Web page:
Reading list 2014


Letters To A Young Poet Rainer Maria Rilke
The Torrents Of Spring Ernest Hemingway
Pale Fire Vladmir Nabakov
The Old Man And The Sea Ernest Hemingway
Within A Budding Grove Part 2. Marcel Proust
The Guermantes Way Part 1 Marcel Proust
Death In Venice Thomas Mann
Fear and Trembling Soren Kierkegaard
Things Fall Apart Chinua Achebe
The Crying of Lot 49 Thomas Pynchon
The Guermantes Way Part 2 Marcel Proust
The Lost Daughter Elena Ferrante
Cities of the Plain Part 1 Marcel Proust
The Loved One Evelyn Waugh
The Death of Ivan Ilyich Leo Tolstoy
The Metamorphosis Franz Kafka
The Member of the Wedding Carson McCullers
Cities of the Plain Part 2 Marcel Proust
Isabelle Andre Gide
La Symphonie Pastoral Andre Gide
Strait Is The Gate Andre Gide
Nadja Andre Breton
The Captive Part 1 Marcel Proust
The Immoralist Andre Gide
The Captive Part 2 Marcel Proust
The Sweet Cheat Gone Marcel Proust



A year entirely coloured by the great A La Recherche Du Tempts Perdu. I fell for Gide, and the swirling Fear and Trembling by Kierkegaard gave me  a mild headache… but nothing diverted me from Proust for long. With the exception of Pale Fire by Nabokov, all the other literature I read this year, besides Proust, was fairly short. Acting as palette cleansers to break up the big read…

Rilke was a wonderful discovery, The Torrents of Spring by Hemingway confirmed my extreme dislike of his writing – The Old Man And The Sea, however, was enjoyable if only for its lack of opportunity to display misogyny and racism. Gide was another great discovery – Isabelle, La Symphonie Pastoral and Straight is The Gate in particular; and the Death of Ivan Ilyich reminded me of my deep love for Anna Karenina – and lit a small fire under me to read War and Peace at my earliest convenience. I loathed Thomas Pynchon and Andre Breton made me mildy (oscillating between mildly and extremely, rather) angry with his closer to Nadja: “BEAUTY WILL BE CONVULSIVE OR WILL NOT BE AT ALL”. It made me bang my fist at book club and shout “beauty can be gentle!”. The study group on the table next to us moved away from our table after that.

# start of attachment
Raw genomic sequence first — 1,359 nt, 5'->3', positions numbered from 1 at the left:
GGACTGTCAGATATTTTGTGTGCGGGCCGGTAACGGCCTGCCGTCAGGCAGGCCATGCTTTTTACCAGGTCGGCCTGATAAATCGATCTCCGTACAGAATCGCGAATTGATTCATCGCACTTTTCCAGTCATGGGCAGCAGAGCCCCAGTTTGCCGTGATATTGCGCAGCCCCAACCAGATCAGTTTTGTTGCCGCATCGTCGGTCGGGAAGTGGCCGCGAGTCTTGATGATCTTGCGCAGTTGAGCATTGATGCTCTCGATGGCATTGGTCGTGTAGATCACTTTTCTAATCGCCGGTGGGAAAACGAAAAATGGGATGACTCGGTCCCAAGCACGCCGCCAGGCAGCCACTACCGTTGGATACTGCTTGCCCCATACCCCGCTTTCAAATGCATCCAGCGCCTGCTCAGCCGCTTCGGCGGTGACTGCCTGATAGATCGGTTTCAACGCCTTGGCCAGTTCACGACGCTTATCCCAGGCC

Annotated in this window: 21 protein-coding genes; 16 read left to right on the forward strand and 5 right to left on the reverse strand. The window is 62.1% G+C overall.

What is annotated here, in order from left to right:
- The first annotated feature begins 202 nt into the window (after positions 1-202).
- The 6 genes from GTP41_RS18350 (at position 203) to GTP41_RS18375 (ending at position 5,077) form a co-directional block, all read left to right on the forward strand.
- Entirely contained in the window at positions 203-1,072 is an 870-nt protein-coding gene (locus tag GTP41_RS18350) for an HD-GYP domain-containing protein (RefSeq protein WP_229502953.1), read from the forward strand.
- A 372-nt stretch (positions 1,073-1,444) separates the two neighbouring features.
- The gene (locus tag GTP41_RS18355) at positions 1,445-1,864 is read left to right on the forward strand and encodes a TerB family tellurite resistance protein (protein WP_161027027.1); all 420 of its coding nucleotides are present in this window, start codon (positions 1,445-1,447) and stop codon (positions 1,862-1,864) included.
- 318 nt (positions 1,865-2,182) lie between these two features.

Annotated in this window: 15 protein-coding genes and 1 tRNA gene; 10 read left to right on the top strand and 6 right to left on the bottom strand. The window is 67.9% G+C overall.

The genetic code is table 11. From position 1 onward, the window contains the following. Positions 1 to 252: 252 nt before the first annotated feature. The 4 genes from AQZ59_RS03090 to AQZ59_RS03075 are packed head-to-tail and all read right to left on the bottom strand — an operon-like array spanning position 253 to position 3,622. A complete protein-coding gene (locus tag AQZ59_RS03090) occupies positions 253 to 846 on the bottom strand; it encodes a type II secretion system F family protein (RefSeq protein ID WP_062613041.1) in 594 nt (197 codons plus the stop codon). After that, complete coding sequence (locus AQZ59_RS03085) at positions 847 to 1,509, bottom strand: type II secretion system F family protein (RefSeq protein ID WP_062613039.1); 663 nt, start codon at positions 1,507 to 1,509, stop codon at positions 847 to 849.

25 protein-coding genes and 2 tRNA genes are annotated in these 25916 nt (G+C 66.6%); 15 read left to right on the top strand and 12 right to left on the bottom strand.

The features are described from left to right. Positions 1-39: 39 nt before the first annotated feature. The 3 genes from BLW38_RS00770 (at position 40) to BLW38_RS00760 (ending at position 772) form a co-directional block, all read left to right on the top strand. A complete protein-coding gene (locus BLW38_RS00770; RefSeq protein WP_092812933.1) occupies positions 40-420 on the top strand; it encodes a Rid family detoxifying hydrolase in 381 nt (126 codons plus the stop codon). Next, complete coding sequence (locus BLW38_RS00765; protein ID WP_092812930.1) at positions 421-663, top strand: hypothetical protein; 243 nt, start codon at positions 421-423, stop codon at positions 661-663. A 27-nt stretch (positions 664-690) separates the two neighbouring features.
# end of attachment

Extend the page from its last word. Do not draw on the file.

Just one volume of A La Recherche Du Temps Perdu to go – TIME REGAINED. Anyone who has spent longer than a few conversations with me will know my love of this great book, how much I have taken pleasure in reading it and the deep joy it has given me. I can say it is without a doubt one of the greatest life choices I have made – reading this beautiful piece of art at this time in my life. It is so rich and I will cherish it forever, and pick at it again and again for the rest of my life. It has changed and influenced the way I view everything and provided a veritable FEAST for my mind.

It is with regret I notice I only read two female authors this year. I shall resurrect that strange passing next year – I’m starting with our book club choice NIGHTWOOD by Djuna Barnes as my imminent read. After that I will read the final volume of Proust. Perhaps then I will crack on with War and Peace and read the three remaining Woolf novels I have left unread – The Voyage Out, Jacob’s Room and The Years.

If anyone has any recommendations, please send – I have sailed through the year somewhat on autopilot without having to seek out great literature, as the “next” book to read, for such a long time; was always Proust, interspersed with some book club choices and the odd short-ish novel.

What a trip!!